It’s a bridging issue. But, since it’s Brubaker, he feels the need to do it to bridge his arcs together. To give that trade paperback an extended cliffhanger, not just each issue in the trade.
It lacks texture, it lacks tone. Brubaker actually does have this significant new character (Sean Connery) running around Velvet, but he doesn’t make his presence felt, just talked about. It’s unfortunate, but it’s still, you know, generally okay. Brubaker’s narration is good, Epting’s art is good, it just doesn’t go anywhere.
And it’s not clear Velvet really does need to go anywhere. It’s a spy thriller; the gimmick of having a forty year-old female protagonist in a “James Bond was framed” story isn’t even giving it any mileage anymore. It’s an okay comic book, with its creators a little jaded and commercial but still having fun.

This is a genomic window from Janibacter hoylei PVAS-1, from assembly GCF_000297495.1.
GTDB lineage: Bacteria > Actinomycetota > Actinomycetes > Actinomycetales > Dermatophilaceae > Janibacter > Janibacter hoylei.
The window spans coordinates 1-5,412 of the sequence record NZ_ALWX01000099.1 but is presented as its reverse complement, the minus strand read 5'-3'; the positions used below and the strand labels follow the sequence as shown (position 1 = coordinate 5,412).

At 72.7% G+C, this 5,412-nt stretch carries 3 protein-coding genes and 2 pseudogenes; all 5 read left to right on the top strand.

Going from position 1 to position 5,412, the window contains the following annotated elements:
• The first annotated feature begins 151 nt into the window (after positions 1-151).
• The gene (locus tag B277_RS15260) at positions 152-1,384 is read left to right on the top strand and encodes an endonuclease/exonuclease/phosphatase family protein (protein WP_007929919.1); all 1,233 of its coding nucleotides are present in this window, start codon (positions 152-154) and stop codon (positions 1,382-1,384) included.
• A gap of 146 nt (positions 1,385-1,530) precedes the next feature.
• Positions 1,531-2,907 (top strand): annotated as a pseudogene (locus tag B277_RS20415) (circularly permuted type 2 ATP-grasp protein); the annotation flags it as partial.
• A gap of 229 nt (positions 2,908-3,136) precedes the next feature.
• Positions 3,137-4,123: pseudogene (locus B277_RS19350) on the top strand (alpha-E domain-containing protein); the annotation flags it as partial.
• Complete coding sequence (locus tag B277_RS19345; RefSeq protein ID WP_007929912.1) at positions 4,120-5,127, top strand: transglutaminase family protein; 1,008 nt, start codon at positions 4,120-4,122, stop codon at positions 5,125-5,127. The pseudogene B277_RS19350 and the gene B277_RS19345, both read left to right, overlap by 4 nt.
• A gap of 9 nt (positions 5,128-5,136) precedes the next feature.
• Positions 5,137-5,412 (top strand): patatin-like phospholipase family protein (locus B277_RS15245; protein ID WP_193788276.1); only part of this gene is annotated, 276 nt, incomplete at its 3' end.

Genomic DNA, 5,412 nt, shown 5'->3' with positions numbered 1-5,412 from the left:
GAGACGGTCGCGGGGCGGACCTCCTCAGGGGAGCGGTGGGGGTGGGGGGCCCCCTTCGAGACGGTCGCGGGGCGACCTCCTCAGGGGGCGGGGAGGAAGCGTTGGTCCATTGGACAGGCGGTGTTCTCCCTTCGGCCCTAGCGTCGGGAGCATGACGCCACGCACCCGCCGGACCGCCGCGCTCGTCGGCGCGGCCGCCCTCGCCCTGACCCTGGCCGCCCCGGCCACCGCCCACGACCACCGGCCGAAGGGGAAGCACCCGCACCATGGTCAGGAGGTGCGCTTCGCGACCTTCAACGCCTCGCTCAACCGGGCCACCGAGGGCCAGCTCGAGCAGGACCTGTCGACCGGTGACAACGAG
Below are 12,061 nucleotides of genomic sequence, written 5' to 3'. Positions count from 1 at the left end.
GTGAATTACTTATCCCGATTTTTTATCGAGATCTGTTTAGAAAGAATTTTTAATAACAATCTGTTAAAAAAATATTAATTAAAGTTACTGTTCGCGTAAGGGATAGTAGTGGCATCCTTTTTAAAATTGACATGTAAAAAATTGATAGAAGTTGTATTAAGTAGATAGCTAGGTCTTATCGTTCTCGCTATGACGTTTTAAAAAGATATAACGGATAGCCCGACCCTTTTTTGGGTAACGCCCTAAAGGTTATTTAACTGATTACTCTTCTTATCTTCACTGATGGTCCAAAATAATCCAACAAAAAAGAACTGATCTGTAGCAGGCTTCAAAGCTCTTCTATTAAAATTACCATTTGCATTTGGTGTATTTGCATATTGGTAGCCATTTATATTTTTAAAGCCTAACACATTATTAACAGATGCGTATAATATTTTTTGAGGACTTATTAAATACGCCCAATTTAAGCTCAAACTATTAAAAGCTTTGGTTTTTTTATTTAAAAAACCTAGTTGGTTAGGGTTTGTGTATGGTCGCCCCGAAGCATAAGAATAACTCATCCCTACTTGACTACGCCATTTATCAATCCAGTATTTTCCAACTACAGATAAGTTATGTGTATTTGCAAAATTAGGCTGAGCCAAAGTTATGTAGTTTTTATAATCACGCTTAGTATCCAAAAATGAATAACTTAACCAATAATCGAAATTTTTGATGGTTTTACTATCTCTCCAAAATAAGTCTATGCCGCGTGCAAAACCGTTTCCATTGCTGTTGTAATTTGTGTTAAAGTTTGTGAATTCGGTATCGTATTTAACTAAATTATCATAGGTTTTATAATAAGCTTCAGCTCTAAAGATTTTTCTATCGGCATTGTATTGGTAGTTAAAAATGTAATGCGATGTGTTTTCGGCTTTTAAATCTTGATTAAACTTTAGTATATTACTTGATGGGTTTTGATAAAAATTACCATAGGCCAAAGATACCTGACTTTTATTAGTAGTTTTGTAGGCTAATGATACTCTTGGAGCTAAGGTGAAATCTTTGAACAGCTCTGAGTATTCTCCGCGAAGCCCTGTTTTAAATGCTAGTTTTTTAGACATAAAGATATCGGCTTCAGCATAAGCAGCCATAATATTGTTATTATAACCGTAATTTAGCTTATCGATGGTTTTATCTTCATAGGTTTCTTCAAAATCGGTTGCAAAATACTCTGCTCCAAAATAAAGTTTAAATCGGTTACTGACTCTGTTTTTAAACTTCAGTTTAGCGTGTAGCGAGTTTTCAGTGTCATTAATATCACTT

I enjoy reading Velvet, even if it’s shallow.
The Secret Lives of Dead Men, Part Five; writer, Ed Brubaker; artist, Steve Epting; colorist, Elizabeth Breitweiser; letterer, Chris Eliopoulos; editor; Eric Stephenson; publisher, Image Comics.